So, Jeffrey treated us to a showing of 300 during work hours… largely because most people’s wives weren’t interested in it. 300 is about the diametric opposite of a chick flick. (Though one female co-worker went with us and enjoyed all the sweaty pecs on display.)

Miller, a little twerp of a cartoonist, has a thing for extremely red-blooded heroes; he sometimes seems just a couple steps away from fascism, though he does make sure his villains are at least twice as nasty as his heroes. Ancient Sparta is right up his alley.

No matter; it’s a great story, and so long as you’re not expecting Hamlet it’s a great movie. One review I read suggested that its nuanceless glorification of war is tone-deaf when the country is at war. That seems pretty silly; the comic was published in 1998, and celebrates an event that’s been justly famous for 2500 years. The Persians were by no means great villains— note that in the other ancient literature we all know, the Bible, they’re presented very benignly, as they allowed the Jews to return to Jerusalem— but their massive invasion of Greece is indefensible, and we have reason to be thankful that the Hellenic city-states preserved their freedom.

Some factoids about the war or the Spartans, gleaned mostly from Wikipedia and from Herodotus:

  • Sparta, like ancient Rome, had two monarchs. (Leonidas’s co-king was Leotychides II.) The system didn’t seem to work that well, and power passed over time to the elected ephors and senate.
  • Despite 300‘s jibe at Athenian “boy-lovers”, homosexuality was common in the Spartan army.
  • Women had a higher status, better education, and greater freedom in Sparta than in other Greek states, including Athens. The political intrigues of Leonidas’s wife Gorgo as shown in the film are invented, but Herodotus credits her with an important role in espionage: a Spartan sent a message home warning of the impending Persian invasion, using a wooden plate covered with wax to allow it to pass unnoticed through enemy lines. The plate baffled the Spartans till Gorgo suggested scraping off the wax.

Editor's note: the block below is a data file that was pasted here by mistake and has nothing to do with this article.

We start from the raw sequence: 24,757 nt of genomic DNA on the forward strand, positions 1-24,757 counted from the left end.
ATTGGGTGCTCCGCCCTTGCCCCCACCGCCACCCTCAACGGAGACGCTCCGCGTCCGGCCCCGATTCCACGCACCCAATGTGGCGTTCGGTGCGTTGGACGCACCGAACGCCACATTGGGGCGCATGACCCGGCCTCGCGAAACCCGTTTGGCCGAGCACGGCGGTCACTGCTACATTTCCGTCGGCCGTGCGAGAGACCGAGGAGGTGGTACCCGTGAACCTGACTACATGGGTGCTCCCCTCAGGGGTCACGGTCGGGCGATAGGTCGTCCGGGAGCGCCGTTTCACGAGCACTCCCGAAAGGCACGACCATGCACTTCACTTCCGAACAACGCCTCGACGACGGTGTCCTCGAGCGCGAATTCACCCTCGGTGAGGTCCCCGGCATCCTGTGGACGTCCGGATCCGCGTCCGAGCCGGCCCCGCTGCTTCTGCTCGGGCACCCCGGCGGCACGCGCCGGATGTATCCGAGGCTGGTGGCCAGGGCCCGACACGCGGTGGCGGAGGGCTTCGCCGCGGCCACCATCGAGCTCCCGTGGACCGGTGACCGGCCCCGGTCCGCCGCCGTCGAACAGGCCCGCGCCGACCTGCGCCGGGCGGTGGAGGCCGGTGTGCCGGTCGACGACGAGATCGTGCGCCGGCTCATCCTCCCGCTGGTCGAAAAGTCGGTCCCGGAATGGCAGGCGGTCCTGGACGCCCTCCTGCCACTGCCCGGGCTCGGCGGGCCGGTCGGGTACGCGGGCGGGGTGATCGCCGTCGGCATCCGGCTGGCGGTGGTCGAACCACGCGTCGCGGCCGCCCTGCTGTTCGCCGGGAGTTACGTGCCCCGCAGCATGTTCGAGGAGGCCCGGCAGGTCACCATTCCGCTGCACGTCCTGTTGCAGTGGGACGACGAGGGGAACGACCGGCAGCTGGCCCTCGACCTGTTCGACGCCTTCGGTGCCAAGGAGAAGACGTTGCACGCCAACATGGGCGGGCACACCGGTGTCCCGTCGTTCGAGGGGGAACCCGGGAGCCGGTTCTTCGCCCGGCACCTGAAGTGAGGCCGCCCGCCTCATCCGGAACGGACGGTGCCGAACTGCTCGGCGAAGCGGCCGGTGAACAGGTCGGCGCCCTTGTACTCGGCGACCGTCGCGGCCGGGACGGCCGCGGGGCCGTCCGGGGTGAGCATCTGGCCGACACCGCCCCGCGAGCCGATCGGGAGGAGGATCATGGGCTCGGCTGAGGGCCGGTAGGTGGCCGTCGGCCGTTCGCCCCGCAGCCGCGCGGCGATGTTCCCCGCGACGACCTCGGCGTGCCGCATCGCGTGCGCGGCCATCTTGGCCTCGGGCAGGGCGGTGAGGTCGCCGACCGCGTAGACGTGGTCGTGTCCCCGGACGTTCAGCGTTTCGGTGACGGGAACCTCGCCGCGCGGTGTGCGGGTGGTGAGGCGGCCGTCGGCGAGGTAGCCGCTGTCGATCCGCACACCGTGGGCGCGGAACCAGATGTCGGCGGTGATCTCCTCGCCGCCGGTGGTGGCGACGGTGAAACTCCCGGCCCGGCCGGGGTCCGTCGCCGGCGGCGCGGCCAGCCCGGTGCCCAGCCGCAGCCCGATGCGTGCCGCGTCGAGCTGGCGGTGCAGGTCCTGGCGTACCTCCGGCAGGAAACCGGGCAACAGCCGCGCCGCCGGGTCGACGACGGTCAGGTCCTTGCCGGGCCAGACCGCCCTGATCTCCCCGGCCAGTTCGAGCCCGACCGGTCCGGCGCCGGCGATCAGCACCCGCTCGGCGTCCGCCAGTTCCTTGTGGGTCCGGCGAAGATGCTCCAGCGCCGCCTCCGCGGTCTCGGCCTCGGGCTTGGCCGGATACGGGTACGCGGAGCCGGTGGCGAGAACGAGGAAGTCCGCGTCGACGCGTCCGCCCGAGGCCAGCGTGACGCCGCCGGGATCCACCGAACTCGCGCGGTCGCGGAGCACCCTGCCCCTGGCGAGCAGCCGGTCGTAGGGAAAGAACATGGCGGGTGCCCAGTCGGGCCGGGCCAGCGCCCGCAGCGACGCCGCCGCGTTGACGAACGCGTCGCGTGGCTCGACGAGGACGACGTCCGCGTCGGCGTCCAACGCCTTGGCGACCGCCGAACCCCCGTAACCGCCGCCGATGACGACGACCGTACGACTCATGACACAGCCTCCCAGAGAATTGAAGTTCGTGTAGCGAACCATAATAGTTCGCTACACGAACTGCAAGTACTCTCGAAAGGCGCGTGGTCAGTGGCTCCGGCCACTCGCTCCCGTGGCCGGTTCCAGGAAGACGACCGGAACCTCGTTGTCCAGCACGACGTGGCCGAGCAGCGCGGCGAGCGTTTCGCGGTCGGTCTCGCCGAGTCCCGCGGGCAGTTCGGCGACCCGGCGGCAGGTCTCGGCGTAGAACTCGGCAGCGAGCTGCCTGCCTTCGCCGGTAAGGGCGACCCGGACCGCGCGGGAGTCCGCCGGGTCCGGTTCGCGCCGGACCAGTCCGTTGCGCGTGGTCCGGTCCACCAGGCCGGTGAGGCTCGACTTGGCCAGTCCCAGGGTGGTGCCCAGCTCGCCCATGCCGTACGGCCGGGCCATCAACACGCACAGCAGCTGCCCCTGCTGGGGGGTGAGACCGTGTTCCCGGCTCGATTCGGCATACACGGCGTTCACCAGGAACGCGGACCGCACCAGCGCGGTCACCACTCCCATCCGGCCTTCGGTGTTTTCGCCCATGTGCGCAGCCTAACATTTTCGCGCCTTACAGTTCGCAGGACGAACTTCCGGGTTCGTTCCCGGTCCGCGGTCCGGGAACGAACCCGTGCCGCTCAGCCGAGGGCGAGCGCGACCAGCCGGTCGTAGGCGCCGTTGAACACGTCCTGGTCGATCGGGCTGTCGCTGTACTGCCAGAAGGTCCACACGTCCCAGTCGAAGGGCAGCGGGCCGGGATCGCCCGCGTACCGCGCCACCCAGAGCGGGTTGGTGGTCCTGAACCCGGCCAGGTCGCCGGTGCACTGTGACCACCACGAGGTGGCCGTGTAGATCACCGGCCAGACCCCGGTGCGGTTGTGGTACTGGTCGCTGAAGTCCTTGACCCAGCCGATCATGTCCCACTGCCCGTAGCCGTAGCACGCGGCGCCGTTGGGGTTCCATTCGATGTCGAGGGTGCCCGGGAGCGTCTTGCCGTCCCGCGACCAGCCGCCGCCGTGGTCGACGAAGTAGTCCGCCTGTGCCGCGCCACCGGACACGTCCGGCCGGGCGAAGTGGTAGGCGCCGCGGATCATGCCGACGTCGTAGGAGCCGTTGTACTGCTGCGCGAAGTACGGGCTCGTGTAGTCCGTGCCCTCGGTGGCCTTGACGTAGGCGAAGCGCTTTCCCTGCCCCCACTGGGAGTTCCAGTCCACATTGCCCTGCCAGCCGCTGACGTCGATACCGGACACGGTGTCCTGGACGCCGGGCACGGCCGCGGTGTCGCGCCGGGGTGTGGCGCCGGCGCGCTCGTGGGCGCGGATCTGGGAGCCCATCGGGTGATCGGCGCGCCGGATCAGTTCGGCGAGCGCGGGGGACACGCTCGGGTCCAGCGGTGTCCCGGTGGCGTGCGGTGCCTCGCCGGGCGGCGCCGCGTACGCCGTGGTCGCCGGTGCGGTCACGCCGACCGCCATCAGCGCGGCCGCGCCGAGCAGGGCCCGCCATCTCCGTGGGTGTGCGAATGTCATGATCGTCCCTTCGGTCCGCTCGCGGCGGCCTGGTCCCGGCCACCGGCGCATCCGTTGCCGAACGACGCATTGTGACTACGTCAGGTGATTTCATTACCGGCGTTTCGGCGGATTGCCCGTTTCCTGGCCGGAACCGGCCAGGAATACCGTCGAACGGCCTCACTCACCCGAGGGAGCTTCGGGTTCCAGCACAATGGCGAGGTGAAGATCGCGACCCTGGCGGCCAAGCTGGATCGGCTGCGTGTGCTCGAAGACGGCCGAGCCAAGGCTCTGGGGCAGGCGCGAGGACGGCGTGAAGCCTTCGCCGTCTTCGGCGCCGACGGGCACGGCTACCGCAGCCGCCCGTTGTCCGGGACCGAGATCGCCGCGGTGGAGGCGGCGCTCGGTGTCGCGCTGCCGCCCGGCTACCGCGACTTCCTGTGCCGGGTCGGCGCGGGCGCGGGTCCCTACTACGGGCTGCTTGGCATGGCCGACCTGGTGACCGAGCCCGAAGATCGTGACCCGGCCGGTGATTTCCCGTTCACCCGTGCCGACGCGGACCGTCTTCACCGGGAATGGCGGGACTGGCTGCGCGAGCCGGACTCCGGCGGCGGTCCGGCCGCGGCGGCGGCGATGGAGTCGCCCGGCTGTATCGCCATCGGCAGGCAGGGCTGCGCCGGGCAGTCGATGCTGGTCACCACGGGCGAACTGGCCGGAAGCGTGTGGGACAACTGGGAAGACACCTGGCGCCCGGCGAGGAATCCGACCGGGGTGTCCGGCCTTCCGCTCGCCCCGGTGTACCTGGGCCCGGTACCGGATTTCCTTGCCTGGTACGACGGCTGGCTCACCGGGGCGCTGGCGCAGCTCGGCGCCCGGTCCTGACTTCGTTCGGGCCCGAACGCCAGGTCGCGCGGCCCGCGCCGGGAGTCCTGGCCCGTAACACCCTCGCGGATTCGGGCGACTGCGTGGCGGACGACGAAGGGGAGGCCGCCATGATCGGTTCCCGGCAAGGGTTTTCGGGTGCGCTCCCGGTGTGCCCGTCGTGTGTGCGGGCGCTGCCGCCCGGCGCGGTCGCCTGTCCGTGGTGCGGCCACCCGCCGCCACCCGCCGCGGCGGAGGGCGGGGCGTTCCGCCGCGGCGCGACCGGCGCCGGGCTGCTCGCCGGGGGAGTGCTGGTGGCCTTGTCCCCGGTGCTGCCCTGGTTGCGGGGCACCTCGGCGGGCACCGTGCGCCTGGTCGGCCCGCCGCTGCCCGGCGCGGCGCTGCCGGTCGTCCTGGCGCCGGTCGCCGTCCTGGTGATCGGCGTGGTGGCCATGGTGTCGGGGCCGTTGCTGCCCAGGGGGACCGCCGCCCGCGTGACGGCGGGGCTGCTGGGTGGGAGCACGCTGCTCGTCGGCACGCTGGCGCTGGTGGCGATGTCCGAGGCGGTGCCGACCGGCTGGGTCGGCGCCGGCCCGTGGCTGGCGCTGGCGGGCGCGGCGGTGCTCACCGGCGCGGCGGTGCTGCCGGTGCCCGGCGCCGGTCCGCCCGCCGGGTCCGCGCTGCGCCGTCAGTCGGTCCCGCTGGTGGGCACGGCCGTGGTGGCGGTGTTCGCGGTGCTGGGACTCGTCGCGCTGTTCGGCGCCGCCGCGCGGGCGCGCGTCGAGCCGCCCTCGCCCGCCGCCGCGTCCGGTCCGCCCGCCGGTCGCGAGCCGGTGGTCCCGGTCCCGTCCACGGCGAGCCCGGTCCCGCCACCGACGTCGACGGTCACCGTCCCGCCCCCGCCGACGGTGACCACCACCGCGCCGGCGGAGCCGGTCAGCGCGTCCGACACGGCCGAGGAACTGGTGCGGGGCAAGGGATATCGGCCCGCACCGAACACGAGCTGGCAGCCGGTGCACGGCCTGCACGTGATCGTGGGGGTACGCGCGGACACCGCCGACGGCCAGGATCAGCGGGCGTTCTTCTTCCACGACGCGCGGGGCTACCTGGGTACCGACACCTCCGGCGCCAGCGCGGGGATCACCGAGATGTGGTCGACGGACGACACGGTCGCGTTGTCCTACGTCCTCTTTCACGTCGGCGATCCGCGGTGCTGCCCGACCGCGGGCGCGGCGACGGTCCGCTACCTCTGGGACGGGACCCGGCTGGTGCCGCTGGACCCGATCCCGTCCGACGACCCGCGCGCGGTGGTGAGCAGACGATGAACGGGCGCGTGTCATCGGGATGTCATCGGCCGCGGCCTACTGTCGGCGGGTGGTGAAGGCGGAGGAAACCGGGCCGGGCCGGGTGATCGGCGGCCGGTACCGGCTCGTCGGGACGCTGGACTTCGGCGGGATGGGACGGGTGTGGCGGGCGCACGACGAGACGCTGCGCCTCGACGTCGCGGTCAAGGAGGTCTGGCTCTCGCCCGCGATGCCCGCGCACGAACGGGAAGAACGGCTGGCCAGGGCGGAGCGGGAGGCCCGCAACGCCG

• It’s fair enough that the film reflects Sparta’s point of view; but historically it was Athens that the war turned into a great power. It was Athens that won the first victory against the Persians (at Marathon, in 490 BC, ten years before Thermopylae), and their naval victories at Salamis and Mycale were key factors in Xerxes’ decision to withdraw most of his forces.
  • The Greeks didn’t beat the Persians just with machismo while wearing red capes and (in the film) leather underwear or (in the book) nothing at all. One of their advantages was better armor than the Persians used. The film also makes it look like the Spartan spears barely protruded over their shields. In fact they were seven to nine feet long, and the porcupiney appearance of a moving phalanx was a fearsome sight. Herodotus notes that the Persians had shorter spears.
  • The 300 did not stand and die alone; they were joined by 700 Thespians. I guess 1000 didn’t sound as sexy.
  • The pass at Thermopylae was “a single wheel-track” in Leonidas’s day; today, river deposits have widened it to no less than a mile.
  • Ephialtes, the betrayer of the Greeks, wasn’t a Spartan but a Malian (thus, a local).
  • The diagonal on the shields in the film isn’t just decoration; it’s a stylized lambda— L for Laconia, the actual name of the country; Sparta was simply the capital.
  • Despite the film, the Persian army did not actually have orcs.
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